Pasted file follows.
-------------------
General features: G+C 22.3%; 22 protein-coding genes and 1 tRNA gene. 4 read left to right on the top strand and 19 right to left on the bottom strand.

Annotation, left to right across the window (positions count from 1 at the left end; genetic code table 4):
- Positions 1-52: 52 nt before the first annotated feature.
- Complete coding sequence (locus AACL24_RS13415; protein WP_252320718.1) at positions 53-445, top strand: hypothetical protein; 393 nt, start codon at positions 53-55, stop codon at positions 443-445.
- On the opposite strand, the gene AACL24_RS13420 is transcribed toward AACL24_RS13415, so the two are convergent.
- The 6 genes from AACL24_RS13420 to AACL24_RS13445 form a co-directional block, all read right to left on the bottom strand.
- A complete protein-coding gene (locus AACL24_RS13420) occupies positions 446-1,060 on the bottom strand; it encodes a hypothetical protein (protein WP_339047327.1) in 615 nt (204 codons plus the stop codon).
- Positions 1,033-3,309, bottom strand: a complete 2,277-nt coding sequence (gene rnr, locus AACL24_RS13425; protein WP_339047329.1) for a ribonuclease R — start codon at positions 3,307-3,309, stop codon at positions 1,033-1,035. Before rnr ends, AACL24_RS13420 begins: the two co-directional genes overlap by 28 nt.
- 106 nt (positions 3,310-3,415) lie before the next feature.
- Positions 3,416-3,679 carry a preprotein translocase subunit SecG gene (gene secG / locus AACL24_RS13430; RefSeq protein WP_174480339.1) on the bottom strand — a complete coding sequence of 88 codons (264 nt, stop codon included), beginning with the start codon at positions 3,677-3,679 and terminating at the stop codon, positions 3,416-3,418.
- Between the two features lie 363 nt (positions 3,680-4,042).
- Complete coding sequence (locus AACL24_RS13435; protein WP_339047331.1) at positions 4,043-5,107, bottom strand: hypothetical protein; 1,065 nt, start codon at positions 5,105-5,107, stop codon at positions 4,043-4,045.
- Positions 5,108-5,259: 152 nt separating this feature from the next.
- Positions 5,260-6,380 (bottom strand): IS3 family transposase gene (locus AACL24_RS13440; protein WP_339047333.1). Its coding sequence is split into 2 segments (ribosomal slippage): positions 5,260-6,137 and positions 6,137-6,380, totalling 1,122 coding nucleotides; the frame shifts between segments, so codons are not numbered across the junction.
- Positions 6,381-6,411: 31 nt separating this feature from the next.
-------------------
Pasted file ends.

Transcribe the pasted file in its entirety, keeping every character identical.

General features: G+C 22.3%; 22 protein-coding genes and 1 tRNA gene. 4 read left to right on the top strand and 19 right to left on the bottom strand.

Annotation, left to right across the window (positions count from 1 at the left end; genetic code table 4):
- Positions 1-52: 52 nt before the first annotated feature.
- Complete coding sequence (locus AACL24_RS13415; protein WP_252320718.1) at positions 53-445, top strand: hypothetical protein; 393 nt, start codon at positions 53-55, stop codon at positions 443-445.
- On the opposite strand, the gene AACL24_RS13420 is transcribed toward AACL24_RS13415, so the two are convergent.
- The 6 genes from AACL24_RS13420 to AACL24_RS13445 form a co-directional block, all read right to left on the bottom strand.
- A complete protein-coding gene (locus AACL24_RS13420) occupies positions 446-1,060 on the bottom strand; it encodes a hypothetical protein (protein WP_339047327.1) in 615 nt (204 codons plus the stop codon).
- Positions 1,033-3,309, bottom strand: a complete 2,277-nt coding sequence (gene rnr, locus AACL24_RS13425; protein WP_339047329.1) for a ribonuclease R — start codon at positions 3,307-3,309, stop codon at positions 1,033-1,035. Before rnr ends, AACL24_RS13420 begins: the two co-directional genes overlap by 28 nt.
- 106 nt (positions 3,310-3,415) lie before the next feature.
- Positions 3,416-3,679 carry a preprotein translocase subunit SecG gene (gene secG / locus AACL24_RS13430; RefSeq protein WP_174480339.1) on the bottom strand — a complete coding sequence of 88 codons (264 nt, stop codon included), beginning with the start codon at positions 3,677-3,679 and terminating at the stop codon, positions 3,416-3,418.
- Between the two features lie 363 nt (positions 3,680-4,042).
- Complete coding sequence (locus AACL24_RS13435; protein WP_339047331.1) at positions 4,043-5,107, bottom strand: hypothetical protein; 1,065 nt, start codon at positions 5,105-5,107, stop codon at positions 4,043-4,045.
- Positions 5,108-5,259: 152 nt separating this feature from the next.
- Positions 5,260-6,380 (bottom strand): IS3 family transposase gene (locus AACL24_RS13440; protein WP_339047333.1). Its coding sequence is split into 2 segments (ribosomal slippage): positions 5,260-6,137 and positions 6,137-6,380, totalling 1,122 coding nucleotides; the frame shifts between segments, so codons are not numbered across the junction.
- Positions 6,381-6,411: 31 nt separating this feature from the next.